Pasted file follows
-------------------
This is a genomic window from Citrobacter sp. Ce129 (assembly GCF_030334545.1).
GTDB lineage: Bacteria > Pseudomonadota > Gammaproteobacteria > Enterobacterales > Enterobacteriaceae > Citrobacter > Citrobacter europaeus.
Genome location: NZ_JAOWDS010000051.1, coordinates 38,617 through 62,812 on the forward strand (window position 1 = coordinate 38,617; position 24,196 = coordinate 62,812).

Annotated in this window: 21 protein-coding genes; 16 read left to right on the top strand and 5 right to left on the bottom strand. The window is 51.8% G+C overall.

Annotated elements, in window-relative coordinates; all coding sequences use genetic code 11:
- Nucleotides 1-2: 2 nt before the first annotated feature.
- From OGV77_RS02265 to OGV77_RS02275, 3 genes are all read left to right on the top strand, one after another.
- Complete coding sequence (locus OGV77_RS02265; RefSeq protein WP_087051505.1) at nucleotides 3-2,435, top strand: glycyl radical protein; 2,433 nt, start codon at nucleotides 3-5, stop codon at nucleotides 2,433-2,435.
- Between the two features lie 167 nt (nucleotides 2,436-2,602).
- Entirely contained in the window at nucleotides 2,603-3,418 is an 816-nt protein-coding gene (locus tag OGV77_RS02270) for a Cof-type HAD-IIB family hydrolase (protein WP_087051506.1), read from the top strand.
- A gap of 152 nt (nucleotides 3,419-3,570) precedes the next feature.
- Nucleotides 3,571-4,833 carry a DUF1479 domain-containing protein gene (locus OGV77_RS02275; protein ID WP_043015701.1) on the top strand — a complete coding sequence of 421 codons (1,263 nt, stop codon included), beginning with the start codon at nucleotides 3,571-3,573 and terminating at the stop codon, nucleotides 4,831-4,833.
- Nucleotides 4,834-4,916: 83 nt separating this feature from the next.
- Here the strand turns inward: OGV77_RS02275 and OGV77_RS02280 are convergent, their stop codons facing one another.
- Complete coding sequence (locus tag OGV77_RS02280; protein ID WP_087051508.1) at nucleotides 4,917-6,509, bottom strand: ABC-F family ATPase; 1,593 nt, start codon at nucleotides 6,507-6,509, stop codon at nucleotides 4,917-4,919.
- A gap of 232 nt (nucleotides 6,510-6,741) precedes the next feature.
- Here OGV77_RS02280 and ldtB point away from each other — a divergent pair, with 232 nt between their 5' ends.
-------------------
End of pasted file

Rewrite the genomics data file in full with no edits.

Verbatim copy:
This is a genomic window from Citrobacter sp. Ce129 (assembly GCF_030334545.1).
GTDB lineage: Bacteria > Pseudomonadota > Gammaproteobacteria > Enterobacterales > Enterobacteriaceae > Citrobacter > Citrobacter europaeus.
Genome location: NZ_JAOWDS010000051.1, coordinates 38,617 through 62,812 on the forward strand (window position 1 = coordinate 38,617; position 24,196 = coordinate 62,812).

Annotated in this window: 21 protein-coding genes; 16 read left to right on the top strand and 5 right to left on the bottom strand. The window is 51.8% G+C overall.

Annotated elements, in window-relative coordinates; all coding sequences use genetic code 11:
- Nucleotides 1-2: 2 nt before the first annotated feature.
- From OGV77_RS02265 to OGV77_RS02275, 3 genes are all read left to right on the top strand, one after another.
- Complete coding sequence (locus OGV77_RS02265; RefSeq protein WP_087051505.1) at nucleotides 3-2,435, top strand: glycyl radical protein; 2,433 nt, start codon at nucleotides 3-5, stop codon at nucleotides 2,433-2,435.
- Between the two features lie 167 nt (nucleotides 2,436-2,602).
- Entirely contained in the window at nucleotides 2,603-3,418 is an 816-nt protein-coding gene (locus tag OGV77_RS02270) for a Cof-type HAD-IIB family hydrolase (protein WP_087051506.1), read from the top strand.
- A gap of 152 nt (nucleotides 3,419-3,570) precedes the next feature.
- Nucleotides 3,571-4,833 carry a DUF1479 domain-containing protein gene (locus OGV77_RS02275; protein ID WP_043015701.1) on the top strand — a complete coding sequence of 421 codons (1,263 nt, stop codon included), beginning with the start codon at nucleotides 3,571-3,573 and terminating at the stop codon, nucleotides 4,831-4,833.
- Nucleotides 4,834-4,916: 83 nt separating this feature from the next.
- Here the strand turns inward: OGV77_RS02275 and OGV77_RS02280 are convergent, their stop codons facing one another.
- Complete coding sequence (locus tag OGV77_RS02280; protein ID WP_087051508.1) at nucleotides 4,917-6,509, bottom strand: ABC-F family ATPase; 1,593 nt, start codon at nucleotides 6,507-6,509, stop codon at nucleotides 4,917-4,919.
- A gap of 232 nt (nucleotides 6,510-6,741) precedes the next feature.
- Here OGV77_RS02280 and ldtB point away from each other — a divergent pair, with 232 nt between their 5' ends.